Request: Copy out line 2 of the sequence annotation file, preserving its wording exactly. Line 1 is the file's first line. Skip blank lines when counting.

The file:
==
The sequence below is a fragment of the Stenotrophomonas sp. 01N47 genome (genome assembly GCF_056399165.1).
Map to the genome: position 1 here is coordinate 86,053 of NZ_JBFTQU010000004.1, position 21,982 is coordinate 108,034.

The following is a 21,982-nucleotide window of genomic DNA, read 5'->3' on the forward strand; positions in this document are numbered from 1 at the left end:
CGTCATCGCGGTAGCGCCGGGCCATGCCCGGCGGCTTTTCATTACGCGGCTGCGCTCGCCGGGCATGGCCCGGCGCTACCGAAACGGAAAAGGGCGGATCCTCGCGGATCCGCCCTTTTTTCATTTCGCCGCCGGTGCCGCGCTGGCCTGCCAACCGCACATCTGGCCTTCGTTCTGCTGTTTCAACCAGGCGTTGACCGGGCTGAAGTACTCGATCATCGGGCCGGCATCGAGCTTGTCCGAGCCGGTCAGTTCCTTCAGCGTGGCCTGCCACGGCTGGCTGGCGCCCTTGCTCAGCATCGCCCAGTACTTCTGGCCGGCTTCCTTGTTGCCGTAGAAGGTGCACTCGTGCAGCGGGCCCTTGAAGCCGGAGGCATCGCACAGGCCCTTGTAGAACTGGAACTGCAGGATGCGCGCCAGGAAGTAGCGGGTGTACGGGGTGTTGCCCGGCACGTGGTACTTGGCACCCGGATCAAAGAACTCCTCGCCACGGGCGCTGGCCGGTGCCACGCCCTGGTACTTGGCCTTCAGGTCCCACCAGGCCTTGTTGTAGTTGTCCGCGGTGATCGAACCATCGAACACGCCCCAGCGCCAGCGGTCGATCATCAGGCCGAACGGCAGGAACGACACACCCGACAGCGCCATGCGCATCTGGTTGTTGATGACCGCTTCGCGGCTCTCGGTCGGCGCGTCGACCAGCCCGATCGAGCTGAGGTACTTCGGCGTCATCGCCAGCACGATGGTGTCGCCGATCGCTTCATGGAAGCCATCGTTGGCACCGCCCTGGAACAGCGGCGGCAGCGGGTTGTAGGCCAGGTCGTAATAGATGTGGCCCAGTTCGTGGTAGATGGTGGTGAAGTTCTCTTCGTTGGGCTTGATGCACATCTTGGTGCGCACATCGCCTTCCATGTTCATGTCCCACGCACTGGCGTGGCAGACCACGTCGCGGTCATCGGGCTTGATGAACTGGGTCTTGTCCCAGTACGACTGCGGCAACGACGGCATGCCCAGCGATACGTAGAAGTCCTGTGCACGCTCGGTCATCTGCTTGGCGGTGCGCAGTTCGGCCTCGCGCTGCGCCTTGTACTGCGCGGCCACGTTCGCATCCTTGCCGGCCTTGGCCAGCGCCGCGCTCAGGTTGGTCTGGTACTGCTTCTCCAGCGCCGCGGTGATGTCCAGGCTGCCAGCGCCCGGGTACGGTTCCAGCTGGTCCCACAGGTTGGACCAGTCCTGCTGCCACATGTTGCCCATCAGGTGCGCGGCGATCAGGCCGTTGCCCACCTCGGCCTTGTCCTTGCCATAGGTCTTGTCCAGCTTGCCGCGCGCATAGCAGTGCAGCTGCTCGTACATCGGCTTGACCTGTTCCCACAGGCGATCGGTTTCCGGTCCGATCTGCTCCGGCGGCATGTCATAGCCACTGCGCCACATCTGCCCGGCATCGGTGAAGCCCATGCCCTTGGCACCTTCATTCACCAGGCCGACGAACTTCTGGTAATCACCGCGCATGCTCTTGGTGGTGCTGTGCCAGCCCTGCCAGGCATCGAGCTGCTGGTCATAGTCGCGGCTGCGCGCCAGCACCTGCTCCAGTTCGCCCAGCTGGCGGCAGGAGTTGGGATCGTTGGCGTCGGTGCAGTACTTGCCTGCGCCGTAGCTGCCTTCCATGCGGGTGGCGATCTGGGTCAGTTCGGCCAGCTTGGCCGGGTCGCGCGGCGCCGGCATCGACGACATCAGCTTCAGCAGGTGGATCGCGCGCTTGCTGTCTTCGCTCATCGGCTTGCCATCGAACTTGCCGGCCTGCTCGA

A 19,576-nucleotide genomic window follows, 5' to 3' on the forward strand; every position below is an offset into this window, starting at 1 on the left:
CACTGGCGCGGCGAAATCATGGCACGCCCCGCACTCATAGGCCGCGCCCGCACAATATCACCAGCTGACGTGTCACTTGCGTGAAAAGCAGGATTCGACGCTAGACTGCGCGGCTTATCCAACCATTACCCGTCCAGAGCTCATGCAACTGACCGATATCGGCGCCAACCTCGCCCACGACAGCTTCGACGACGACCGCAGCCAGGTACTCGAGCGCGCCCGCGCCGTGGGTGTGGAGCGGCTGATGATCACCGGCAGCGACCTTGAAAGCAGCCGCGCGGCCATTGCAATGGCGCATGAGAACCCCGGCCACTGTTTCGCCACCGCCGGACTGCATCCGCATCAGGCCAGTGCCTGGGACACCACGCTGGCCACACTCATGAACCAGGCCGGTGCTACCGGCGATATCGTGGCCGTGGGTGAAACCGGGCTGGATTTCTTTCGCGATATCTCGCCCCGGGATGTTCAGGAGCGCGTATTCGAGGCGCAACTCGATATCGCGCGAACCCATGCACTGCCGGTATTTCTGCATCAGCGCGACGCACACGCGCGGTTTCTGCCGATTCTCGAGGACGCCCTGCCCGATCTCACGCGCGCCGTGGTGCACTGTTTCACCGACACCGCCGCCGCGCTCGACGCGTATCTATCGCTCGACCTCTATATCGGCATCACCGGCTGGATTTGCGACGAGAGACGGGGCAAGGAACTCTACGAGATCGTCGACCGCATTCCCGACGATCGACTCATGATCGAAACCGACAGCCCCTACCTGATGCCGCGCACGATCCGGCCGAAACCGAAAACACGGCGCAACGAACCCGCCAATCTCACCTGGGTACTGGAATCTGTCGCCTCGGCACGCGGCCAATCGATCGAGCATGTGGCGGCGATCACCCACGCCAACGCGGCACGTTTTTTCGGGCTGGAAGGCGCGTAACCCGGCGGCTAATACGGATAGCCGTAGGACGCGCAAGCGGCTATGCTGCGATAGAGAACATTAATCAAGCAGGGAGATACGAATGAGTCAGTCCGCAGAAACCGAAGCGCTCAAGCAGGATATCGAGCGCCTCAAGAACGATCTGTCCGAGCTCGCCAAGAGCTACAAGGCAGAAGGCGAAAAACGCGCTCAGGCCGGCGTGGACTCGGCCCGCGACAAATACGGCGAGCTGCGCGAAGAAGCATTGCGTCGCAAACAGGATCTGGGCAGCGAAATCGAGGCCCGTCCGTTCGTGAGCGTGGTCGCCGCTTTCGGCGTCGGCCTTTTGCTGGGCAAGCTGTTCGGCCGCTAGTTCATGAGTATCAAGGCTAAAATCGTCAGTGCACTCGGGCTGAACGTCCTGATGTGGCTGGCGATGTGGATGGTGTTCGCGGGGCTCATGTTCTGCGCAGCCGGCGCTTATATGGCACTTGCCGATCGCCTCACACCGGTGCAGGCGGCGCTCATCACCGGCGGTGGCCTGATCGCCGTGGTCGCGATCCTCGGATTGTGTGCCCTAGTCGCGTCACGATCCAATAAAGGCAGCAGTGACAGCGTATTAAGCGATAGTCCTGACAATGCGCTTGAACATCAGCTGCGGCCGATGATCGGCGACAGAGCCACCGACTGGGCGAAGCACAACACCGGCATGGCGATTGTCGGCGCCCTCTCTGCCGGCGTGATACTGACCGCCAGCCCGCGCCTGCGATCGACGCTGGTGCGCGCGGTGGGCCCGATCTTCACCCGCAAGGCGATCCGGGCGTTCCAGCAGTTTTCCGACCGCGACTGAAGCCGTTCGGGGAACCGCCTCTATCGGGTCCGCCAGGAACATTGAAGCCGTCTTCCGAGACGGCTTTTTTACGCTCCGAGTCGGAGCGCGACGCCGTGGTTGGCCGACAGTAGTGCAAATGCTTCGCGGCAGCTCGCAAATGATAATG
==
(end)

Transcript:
Map to the genome: position 1 here is coordinate 86,053 of NZ_JBFTQU010000004.1, position 21,982 is coordinate 108,034.